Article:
SHAILAJA TRIPATHI, The Hindu, April 23, 2015
“An extensive exhibition of Santhal music explores the changing face of the distinct tradition and why we need to restore it to its original form” | Full article and images >>
The exhibition at the National Museum till May 17
On 15 April 2015 the exhibition “Cadence and Counterpoint: Documenting Santal Musical Traditions” was successfully inaugurated. During the opening His Excellency the Ambassador of Switzerland Linus von Castelmur and the Secretary Ministry of Culture Sh. Ravindra Singh released the exhibition catalogue.
The books is edited by by Johannes Beltz, Ruchira Ghose and Maria-Eve Celio-Scheurer (eds.). Niyogi Books. ISBN 978-93-83098-92-7. Rs. 1595.
Publication: Cadence and Counterpoint: Documenting Santal Musical Traditions by Johannes Beltz, Marie-Eve Celio-Scheurer (eds., Introduction and The Bengt Fosshag Collection), Ruchira Ghose (ed., Preface); with contributions by Albert Lutz (Director, Museum Rietberg, Preface), Deben Bhattacharya (Photographs from 1973), Bengt Fosshag (Building the collection), Jayasri Banerjee (On Santal music and musical instruments), Ludwig Pesch (Serenading the world: The music of the Santals), Marine Carrin (Playing with perspectives: The Santal Baha Festival), Ravi Kant Dwivedi (Photographs from 1988; Chadar-Badar Puppetry; Photographs from 2014), Mushtak Khan, Krittika Narwal and Mallika Leuzinger (From Dumka to New Delhi: Conversations), Sudhanshu Shandilya (Photographs from 2014); Appendixes and photographs (e.g. Myth of the Origin of the Santal, Myth of the Birth of the Bhodro Banam, Making a Banam); Photographs from the 1950s by Alain Daniélou and Raymond Burnier – Published by Niyogi Books, New Delhi (2015) www.niyogibooksindia.com (Rs. 1595 / $ 50) ISBN 978-93-83098-92-7
Speech by Ambassador of Switzerland Dr. Linus von Castelmur
[…] This exhibition is yet another example of many international cooperation projects between Switzerland and India, which proves that there is a mutual interest and a mutual understanding between our two nations. The friendship between Switzerland and India is still vibrant – after all Switzerland was the first country independent India signed a friendship treaty with way back in 1948. […]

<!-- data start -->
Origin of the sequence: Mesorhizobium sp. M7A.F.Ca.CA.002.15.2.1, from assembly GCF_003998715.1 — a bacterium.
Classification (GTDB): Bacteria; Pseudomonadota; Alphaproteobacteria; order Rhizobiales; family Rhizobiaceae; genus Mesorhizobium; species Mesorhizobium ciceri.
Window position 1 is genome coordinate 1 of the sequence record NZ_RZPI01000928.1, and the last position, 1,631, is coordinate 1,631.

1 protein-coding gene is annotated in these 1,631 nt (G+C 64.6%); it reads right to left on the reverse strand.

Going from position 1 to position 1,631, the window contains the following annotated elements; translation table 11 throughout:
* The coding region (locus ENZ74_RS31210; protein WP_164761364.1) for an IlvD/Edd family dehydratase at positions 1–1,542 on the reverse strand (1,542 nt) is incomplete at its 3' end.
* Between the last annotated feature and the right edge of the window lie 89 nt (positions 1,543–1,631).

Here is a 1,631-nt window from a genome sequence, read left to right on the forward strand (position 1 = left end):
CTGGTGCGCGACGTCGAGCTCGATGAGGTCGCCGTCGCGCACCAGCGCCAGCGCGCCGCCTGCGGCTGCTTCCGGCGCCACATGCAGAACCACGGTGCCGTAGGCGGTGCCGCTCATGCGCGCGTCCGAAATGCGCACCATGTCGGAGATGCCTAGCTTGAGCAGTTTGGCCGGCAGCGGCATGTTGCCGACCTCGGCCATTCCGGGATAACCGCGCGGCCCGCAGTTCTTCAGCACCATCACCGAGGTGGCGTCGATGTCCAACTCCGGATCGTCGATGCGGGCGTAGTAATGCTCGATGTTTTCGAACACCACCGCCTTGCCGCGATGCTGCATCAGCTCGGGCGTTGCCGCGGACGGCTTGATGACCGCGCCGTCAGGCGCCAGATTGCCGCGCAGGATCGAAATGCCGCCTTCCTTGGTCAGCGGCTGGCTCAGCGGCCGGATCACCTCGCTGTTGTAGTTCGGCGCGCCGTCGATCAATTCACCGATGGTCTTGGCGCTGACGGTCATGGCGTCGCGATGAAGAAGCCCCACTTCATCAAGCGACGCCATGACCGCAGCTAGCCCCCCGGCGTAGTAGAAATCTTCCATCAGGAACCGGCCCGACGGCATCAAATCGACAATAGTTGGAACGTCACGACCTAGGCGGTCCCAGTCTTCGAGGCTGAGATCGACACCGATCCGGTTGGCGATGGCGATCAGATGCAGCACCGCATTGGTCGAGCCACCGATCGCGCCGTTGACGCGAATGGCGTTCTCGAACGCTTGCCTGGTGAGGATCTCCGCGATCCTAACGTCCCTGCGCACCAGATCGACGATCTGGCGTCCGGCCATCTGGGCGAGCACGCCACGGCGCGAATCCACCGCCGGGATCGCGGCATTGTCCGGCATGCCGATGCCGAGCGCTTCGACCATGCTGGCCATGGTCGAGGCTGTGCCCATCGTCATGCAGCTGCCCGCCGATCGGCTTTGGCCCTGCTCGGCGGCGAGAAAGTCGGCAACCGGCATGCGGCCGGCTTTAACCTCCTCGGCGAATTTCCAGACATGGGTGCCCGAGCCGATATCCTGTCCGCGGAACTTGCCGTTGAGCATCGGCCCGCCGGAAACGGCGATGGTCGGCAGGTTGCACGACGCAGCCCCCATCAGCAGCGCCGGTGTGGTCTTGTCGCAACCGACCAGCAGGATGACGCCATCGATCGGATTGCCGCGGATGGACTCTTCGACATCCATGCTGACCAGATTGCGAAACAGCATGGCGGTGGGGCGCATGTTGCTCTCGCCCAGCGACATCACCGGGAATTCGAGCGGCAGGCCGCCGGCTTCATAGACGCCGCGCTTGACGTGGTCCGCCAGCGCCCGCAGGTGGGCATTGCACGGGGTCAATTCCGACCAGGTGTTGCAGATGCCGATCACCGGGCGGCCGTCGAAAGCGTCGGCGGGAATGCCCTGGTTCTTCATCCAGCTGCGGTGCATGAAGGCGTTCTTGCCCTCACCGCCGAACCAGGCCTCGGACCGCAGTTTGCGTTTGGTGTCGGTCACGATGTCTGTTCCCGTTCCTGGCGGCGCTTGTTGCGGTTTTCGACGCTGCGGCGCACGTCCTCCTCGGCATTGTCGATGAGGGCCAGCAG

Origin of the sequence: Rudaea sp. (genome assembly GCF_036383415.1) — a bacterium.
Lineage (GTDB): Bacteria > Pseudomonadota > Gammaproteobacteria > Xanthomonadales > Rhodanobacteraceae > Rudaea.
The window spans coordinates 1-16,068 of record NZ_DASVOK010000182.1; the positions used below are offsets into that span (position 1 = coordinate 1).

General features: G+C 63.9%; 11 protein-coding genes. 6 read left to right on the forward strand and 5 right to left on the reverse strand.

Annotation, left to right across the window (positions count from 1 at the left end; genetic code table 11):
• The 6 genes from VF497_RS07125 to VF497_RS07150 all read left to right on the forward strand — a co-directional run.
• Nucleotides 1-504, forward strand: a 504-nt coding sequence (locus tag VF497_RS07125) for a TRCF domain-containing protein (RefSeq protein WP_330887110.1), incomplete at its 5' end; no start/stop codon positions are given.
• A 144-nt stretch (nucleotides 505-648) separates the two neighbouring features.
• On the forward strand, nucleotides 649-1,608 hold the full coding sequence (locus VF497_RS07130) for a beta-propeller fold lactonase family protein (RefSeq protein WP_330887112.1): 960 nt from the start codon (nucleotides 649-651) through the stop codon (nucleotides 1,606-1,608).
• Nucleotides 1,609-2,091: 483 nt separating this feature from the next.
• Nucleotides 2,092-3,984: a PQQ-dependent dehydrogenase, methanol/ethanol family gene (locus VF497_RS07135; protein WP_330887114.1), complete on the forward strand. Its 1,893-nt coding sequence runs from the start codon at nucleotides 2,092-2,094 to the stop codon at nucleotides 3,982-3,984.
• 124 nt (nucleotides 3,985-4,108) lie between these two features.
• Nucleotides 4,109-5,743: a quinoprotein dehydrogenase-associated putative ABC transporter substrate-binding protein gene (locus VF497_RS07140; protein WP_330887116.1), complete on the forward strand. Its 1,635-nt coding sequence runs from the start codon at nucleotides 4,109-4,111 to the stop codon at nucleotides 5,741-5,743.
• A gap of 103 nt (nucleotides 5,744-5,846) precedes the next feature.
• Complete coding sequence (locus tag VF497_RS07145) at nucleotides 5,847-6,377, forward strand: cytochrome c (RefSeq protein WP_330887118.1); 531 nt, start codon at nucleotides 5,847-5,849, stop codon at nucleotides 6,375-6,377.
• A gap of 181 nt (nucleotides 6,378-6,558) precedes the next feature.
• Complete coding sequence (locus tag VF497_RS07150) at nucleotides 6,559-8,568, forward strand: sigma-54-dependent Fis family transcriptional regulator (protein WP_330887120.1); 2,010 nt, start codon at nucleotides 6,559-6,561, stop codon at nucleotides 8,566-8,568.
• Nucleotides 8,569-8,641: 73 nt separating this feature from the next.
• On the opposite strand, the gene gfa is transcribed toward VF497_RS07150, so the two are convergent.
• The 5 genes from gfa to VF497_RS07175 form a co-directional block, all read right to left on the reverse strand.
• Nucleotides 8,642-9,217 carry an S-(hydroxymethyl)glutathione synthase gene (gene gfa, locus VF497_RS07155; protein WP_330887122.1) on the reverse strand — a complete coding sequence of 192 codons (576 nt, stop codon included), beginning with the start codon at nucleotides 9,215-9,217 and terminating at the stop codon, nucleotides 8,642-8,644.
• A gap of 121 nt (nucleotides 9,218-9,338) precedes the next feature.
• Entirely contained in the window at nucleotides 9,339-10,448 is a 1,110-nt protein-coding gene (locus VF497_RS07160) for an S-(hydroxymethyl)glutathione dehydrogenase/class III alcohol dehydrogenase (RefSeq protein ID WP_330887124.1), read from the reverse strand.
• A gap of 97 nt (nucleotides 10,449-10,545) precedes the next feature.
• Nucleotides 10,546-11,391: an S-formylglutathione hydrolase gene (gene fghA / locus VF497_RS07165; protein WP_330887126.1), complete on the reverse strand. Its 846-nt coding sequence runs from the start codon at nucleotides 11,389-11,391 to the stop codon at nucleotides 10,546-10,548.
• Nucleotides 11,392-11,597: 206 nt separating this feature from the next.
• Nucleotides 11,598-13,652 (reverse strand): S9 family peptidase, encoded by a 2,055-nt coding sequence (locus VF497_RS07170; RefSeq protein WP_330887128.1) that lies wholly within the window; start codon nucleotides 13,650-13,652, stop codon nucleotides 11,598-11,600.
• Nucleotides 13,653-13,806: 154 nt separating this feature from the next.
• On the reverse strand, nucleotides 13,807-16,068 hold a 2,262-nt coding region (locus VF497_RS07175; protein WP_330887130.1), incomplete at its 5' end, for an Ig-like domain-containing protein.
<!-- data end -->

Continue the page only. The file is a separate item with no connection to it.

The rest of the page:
Swiss museums and art institutions opened not only their doors to artefacts from far away cultures, they also began early on to open to vernacular daily life objects. Ethnic art – characterized by some as “primitive art” – was accepted as an expression of belief systems outside the mainstream religions and cultures. The distinction between “high art” versus “low art” became blurred, conferring upon ethnic and tribal art recognition and dignity. This ennoblement of vernacular humble art objects is a positive collateral to a democratic society. The understanding that ethnic and vernacular art is as worthy to be collected, conserved and exhibited as artefacts from high cultures still very much continues in Swiss museums and art spaces.
“Cadence and counterpoint: documenting Santal musical traditions” Opening at the National Museum, New Delhi, 15 April 2015
Source: Cadence and counterpoint_documenting Santal musical traditions.pdf
Date Visited: Wed Jun 03 2015 14:38:48 GMT+0200 (CEST)
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